Amber Heard v. Johnny Depp Trial Raises Question: Is Histrionic Personality Disorder a Disability?

The recent defamation trial between former Hollywood couple Amber Heard and Johnny Depp generated high profile headlines, as well as a great deal of online controversy. While the discourse around Depp’s $50 million lawsuit was, and is, quite contentious, the trial did manage to raise several complicated legal questions. One that stands out in particular is Heard’s evaluation and diagnosis of a little understood psychological condition: Histrionic Personality Disorder.

Histrionic personality disorder (HPD) is defined as a mental health condition marked by intense, volatile emotional states as well as a distorted self-image. The term “histrionic” refers to behaviour that is overly theatrical, or melodramatic, and according to the Cleveland Clinic this disorder tends to be diagnosed more often in women. Persons experiencing histrionic personality disorder will often find their self esteem tied quite closely to approval from other people, as opposed to coming from an inherent feeling of self-worth.

Individuals with HPD will often be described as having a consistent and overriding desire to be noticed, and will often act out or behave erratically to bring attention to themselves. People with histrionic personality disorder will generally have little awareness that their behaviour or way of thinking is problematic. Psychiatric professionals remind us that HPD is a serious disorder, and that the label should not be used unless one has been extensively evaluated by a licensed mental health expert.

During the trial, Depp’s legal team presented testimony from clinical and forensic psychologist Shannon Curry, PsyD. Curry carried out an extensive psychological evaluation of Amber Heard, meeting with and observing her for 12 hours. From this evaluation, Curry testified in court that Heard experiences histrionic personality disorder, as well as the often-related borderline personality disorder. It is worth noting that Heard herself rejects this diagnosis, instead insisting that she experiences post traumatic stress disorder.

As histrionic personality disorder – a fairly uncommon mental health diagnosis – was discussed in tabloid coverage of the trial, many found themselves looking for information on how it is diagnosed, treated, and how HPD could affect disability claims and benefits. Canada’s federal government does classify histrionic personality disorder as a disability, as well as several other personality disorders (including antisocial, dependant, and obsessive compulsive). As well, disability support for HPD is offered under the Canadian Disability Tax Credit.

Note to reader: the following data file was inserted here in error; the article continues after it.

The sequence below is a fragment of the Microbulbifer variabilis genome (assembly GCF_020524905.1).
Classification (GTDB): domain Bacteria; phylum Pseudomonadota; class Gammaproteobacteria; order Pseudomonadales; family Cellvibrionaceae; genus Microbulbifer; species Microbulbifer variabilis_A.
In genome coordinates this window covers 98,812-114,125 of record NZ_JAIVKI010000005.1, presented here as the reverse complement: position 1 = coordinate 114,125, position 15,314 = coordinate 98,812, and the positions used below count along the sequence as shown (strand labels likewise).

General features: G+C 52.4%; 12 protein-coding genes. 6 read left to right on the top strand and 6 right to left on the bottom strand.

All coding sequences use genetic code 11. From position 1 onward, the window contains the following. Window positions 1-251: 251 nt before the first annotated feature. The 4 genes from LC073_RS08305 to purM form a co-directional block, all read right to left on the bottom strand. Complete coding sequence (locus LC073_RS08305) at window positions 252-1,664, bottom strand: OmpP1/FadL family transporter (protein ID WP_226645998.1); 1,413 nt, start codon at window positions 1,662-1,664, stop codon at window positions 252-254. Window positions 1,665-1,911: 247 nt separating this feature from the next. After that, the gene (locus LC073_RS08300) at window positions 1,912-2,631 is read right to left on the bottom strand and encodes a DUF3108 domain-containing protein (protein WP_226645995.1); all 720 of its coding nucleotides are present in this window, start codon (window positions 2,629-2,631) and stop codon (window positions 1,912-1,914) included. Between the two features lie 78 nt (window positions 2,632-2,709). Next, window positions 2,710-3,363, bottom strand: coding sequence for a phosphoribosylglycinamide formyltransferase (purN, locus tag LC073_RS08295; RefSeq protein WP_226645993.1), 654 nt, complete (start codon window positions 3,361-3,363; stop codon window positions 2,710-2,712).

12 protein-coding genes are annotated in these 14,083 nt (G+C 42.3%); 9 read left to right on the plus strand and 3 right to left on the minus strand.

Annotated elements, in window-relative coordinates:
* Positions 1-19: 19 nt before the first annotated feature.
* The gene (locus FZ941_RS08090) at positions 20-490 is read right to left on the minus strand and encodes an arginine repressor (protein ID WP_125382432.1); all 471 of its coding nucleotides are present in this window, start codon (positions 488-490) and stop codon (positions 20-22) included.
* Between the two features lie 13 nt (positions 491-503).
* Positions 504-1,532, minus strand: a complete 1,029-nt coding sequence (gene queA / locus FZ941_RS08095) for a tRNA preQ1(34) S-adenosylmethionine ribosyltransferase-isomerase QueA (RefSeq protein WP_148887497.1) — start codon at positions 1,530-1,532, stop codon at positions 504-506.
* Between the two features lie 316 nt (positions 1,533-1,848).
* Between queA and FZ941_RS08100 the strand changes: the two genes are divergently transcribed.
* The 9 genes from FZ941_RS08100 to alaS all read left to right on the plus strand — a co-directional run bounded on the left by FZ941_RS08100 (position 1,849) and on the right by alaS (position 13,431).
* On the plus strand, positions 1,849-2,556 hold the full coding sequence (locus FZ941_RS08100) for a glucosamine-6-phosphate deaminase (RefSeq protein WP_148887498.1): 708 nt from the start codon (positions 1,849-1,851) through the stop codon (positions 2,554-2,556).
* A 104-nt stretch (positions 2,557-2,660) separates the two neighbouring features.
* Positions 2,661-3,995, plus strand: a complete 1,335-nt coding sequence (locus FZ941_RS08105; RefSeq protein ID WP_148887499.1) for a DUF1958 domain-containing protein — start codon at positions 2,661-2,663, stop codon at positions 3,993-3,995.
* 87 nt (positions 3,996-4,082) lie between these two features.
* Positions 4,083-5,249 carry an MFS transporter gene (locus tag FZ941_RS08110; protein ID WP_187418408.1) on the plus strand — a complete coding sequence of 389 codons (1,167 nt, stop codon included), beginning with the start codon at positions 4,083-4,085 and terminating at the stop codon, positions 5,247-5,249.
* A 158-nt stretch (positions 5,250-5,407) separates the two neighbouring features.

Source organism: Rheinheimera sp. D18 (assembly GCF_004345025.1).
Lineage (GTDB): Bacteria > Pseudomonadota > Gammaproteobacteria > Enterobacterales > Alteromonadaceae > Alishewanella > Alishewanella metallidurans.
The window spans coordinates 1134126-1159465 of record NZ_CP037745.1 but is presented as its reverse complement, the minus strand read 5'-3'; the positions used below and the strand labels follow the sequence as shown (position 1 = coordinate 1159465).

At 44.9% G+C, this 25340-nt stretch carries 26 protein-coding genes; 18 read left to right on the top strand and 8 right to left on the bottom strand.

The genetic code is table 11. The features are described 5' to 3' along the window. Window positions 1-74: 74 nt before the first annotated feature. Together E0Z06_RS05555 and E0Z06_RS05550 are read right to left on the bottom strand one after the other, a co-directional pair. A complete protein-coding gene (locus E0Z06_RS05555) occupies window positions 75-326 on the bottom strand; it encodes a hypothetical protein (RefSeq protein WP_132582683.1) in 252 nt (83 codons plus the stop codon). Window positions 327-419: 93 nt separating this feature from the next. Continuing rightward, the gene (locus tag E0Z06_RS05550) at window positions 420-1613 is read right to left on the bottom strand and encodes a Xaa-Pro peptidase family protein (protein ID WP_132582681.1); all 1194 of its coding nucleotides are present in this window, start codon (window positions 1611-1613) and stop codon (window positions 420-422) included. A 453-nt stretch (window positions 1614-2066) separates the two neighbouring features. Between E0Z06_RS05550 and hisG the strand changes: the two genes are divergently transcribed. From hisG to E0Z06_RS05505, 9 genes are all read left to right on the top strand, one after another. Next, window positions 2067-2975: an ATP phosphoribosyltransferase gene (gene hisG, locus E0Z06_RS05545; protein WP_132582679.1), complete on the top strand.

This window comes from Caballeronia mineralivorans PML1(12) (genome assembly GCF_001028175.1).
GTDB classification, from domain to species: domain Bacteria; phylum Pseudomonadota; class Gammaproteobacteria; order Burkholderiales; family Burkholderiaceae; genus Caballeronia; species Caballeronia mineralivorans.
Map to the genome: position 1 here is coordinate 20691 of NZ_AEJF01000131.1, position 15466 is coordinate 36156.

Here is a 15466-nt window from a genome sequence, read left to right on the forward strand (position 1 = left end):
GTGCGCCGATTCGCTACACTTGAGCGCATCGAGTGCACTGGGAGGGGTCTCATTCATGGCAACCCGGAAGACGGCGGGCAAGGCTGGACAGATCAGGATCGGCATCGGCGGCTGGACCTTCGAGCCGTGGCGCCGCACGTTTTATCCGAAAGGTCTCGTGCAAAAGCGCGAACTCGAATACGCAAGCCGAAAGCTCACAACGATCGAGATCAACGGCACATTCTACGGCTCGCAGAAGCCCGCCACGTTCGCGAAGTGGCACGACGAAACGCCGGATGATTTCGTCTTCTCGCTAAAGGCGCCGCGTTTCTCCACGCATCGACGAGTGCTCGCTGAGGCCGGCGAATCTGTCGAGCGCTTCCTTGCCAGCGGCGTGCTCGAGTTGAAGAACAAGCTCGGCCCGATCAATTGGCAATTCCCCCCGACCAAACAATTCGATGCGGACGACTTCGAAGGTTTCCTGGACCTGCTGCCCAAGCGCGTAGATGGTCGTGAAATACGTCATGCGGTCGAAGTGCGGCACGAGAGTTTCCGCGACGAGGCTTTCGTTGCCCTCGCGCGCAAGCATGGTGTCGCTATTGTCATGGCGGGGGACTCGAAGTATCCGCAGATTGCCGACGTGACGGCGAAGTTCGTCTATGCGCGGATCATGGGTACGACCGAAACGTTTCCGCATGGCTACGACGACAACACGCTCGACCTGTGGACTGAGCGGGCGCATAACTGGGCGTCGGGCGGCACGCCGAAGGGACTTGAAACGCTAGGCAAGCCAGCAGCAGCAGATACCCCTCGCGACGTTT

Histrionic personality disorder is a psychiatric disorder, though regarding disability claims the actual condition or diagnosis is often less important than having symptoms that make it so that you cannot work. Due to the fact that serious mental health conditions are often stigmatised in workplaces, disability benefits/claims can frequently end up denied by insurance companies and employers as a result.

One aspect of histrionic personality disorder that may impact long or short term disability insurance claims is the relative rarity of the diagnosis. Researchers estimate that less than 1% of the general population experiences unique medical conditions like histrionic personality disorder.

Personality disorders, including HPD, are among the least understood mental health conditions, which makes obtaining objective proof difficult. Some factors that have been shown to influence histrionic or other personality disorders include genetics, childhood trauma, or overly-indulgent parenting styles. While individuals with histrionic personality disorder are typically unlikely to seek out medical treatment, research has shown that several different types of talk therapy can have a positive result, namely group therapy, psychodynamic psychotherapy, or cognitive-behavioural therapy (CBT).

Though the Amber Heard v. Johnny Depp trial remains a lightning rod for online debate, hopefully the details of the case can lead to a broader, informed, and responsible discussion of mental health issues.

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